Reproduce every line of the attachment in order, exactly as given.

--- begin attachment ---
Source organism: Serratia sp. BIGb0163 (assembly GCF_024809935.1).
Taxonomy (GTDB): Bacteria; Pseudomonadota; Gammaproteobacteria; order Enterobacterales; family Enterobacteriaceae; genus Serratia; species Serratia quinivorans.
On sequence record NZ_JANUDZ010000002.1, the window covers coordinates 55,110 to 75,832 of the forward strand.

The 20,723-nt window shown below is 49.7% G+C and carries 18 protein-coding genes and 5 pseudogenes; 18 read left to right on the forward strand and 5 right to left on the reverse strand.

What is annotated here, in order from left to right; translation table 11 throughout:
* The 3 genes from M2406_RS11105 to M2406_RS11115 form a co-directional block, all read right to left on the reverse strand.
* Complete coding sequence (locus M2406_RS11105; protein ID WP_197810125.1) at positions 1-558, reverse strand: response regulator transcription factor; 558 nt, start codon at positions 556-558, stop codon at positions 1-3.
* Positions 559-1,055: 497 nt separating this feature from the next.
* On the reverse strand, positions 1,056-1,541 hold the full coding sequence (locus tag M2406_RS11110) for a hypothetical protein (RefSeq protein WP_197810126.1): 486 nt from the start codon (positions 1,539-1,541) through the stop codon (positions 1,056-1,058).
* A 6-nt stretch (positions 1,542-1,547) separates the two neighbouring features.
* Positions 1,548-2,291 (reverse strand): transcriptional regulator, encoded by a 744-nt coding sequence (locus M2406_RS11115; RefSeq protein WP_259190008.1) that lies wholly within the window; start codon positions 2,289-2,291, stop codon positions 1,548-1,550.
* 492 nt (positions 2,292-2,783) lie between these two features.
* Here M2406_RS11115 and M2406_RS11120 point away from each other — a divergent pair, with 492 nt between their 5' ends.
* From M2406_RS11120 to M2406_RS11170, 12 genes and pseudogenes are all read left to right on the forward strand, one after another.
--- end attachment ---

Source organism: Serratia sp. BIGb0163 (assembly GCF_024809935.1).
Taxonomy (GTDB): Bacteria; Pseudomonadota; Gammaproteobacteria; order Enterobacterales; family Enterobacteriaceae; genus Serratia; species Serratia quinivorans.
On sequence record NZ_JANUDZ010000002.1, the window covers coordinates 55,110 to 75,832 of the forward strand.

The 20,723-nt window shown below is 49.7% G+C and carries 18 protein-coding genes and 5 pseudogenes; 18 read left to right on the forward strand and 5 right to left on the reverse strand.

What is annotated here, in order from left to right; translation table 11 throughout:
* The 3 genes from M2406_RS11105 to M2406_RS11115 form a co-directional block, all read right to left on the reverse strand.
* Complete coding sequence (locus M2406_RS11105; protein ID WP_197810125.1) at positions 1-558, reverse strand: response regulator transcription factor; 558 nt, start codon at positions 556-558, stop codon at positions 1-3.
* Positions 559-1,055: 497 nt separating this feature from the next.
* On the reverse strand, positions 1,056-1,541 hold the full coding sequence (locus tag M2406_RS11110) for a hypothetical protein (RefSeq protein WP_197810126.1): 486 nt from the start codon (positions 1,539-1,541) through the stop codon (positions 1,056-1,058).
* A 6-nt stretch (positions 1,542-1,547) separates the two neighbouring features.
* Positions 1,548-2,291 (reverse strand): transcriptional regulator, encoded by a 744-nt coding sequence (locus M2406_RS11115; RefSeq protein WP_259190008.1) that lies wholly within the window; start codon positions 2,289-2,291, stop codon positions 1,548-1,550.
* 492 nt (positions 2,292-2,783) lie between these two features.
* Here M2406_RS11115 and M2406_RS11120 point away from each other — a divergent pair, with 492 nt between their 5' ends.
* From M2406_RS11120 to M2406_RS11170, 12 genes and pseudogenes are all read left to right on the forward strand, one after another.